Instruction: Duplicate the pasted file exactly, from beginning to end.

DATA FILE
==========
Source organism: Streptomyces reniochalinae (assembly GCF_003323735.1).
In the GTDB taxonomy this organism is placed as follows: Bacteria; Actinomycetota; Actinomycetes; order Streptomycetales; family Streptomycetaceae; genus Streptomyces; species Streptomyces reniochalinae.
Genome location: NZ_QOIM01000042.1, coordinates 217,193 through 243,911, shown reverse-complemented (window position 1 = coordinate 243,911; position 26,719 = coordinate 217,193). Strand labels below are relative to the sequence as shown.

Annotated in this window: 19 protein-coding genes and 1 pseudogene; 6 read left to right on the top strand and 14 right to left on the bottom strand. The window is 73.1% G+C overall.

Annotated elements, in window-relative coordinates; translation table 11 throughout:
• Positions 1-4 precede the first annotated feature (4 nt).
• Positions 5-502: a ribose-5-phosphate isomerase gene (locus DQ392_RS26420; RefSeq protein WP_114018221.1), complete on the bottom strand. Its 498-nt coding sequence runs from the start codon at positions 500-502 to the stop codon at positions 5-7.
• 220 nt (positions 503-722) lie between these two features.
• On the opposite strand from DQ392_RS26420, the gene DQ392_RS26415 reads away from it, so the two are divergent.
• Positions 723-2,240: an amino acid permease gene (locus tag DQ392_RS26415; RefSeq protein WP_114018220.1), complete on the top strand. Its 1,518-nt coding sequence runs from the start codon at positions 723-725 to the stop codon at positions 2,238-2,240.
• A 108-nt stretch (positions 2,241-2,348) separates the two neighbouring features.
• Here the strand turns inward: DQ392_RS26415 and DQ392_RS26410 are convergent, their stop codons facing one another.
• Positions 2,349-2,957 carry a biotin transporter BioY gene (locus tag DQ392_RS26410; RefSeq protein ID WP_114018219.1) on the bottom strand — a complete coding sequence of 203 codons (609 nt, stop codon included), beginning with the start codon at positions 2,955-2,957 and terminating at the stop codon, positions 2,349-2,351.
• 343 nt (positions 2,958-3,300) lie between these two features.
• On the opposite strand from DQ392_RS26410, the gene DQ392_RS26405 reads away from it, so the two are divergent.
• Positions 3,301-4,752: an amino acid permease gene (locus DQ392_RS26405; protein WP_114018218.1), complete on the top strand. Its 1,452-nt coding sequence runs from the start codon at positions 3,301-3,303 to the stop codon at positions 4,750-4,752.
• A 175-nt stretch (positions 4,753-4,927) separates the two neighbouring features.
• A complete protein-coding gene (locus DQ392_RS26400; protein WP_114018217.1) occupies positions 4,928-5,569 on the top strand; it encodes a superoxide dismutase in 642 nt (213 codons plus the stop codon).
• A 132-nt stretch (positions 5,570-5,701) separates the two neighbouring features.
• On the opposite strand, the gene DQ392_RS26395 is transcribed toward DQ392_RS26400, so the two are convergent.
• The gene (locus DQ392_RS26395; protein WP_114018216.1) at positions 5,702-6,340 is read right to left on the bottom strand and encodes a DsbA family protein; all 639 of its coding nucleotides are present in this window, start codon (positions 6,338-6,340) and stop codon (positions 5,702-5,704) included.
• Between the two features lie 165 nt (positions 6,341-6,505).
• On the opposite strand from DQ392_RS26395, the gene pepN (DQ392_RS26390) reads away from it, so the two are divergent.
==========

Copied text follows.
Source organism: Streptomyces reniochalinae (assembly GCF_003323735.1).
In the GTDB taxonomy this organism is placed as follows: Bacteria; Actinomycetota; Actinomycetes; order Streptomycetales; family Streptomycetaceae; genus Streptomyces; species Streptomyces reniochalinae.
Genome location: NZ_QOIM01000042.1, coordinates 217,193 through 243,911, shown reverse-complemented (window position 1 = coordinate 243,911; position 26,719 = coordinate 217,193). Strand labels below are relative to the sequence as shown.

Annotated in this window: 19 protein-coding genes and 1 pseudogene; 6 read left to right on the top strand and 14 right to left on the bottom strand. The window is 73.1% G+C overall.

Annotated elements, in window-relative coordinates; translation table 11 throughout:
• Positions 1-4 precede the first annotated feature (4 nt).
• Positions 5-502: a ribose-5-phosphate isomerase gene (locus DQ392_RS26420; RefSeq protein WP_114018221.1), complete on the bottom strand. Its 498-nt coding sequence runs from the start codon at positions 500-502 to the stop codon at positions 5-7.
• 220 nt (positions 503-722) lie between these two features.
• On the opposite strand from DQ392_RS26420, the gene DQ392_RS26415 reads away from it, so the two are divergent.
• Positions 723-2,240: an amino acid permease gene (locus tag DQ392_RS26415; RefSeq protein WP_114018220.1), complete on the top strand. Its 1,518-nt coding sequence runs from the start codon at positions 723-725 to the stop codon at positions 2,238-2,240.
• A 108-nt stretch (positions 2,241-2,348) separates the two neighbouring features.
• Here the strand turns inward: DQ392_RS26415 and DQ392_RS26410 are convergent, their stop codons facing one another.
• Positions 2,349-2,957 carry a biotin transporter BioY gene (locus tag DQ392_RS26410; RefSeq protein ID WP_114018219.1) on the bottom strand — a complete coding sequence of 203 codons (609 nt, stop codon included), beginning with the start codon at positions 2,955-2,957 and terminating at the stop codon, positions 2,349-2,351.
• 343 nt (positions 2,958-3,300) lie between these two features.
• On the opposite strand from DQ392_RS26410, the gene DQ392_RS26405 reads away from it, so the two are divergent.
• Positions 3,301-4,752: an amino acid permease gene (locus DQ392_RS26405; protein WP_114018218.1), complete on the top strand. Its 1,452-nt coding sequence runs from the start codon at positions 3,301-3,303 to the stop codon at positions 4,750-4,752.
• A 175-nt stretch (positions 4,753-4,927) separates the two neighbouring features.
• A complete protein-coding gene (locus DQ392_RS26400; protein WP_114018217.1) occupies positions 4,928-5,569 on the top strand; it encodes a superoxide dismutase in 642 nt (213 codons plus the stop codon).
• A 132-nt stretch (positions 5,570-5,701) separates the two neighbouring features.
• On the opposite strand, the gene DQ392_RS26395 is transcribed toward DQ392_RS26400, so the two are convergent.
• The gene (locus DQ392_RS26395; protein WP_114018216.1) at positions 5,702-6,340 is read right to left on the bottom strand and encodes a DsbA family protein; all 639 of its coding nucleotides are present in this window, start codon (positions 6,338-6,340) and stop codon (positions 5,702-5,704) included.
• Between the two features lie 165 nt (positions 6,341-6,505).
• On the opposite strand from DQ392_RS26395, the gene pepN (DQ392_RS26390) reads away from it, so the two are divergent.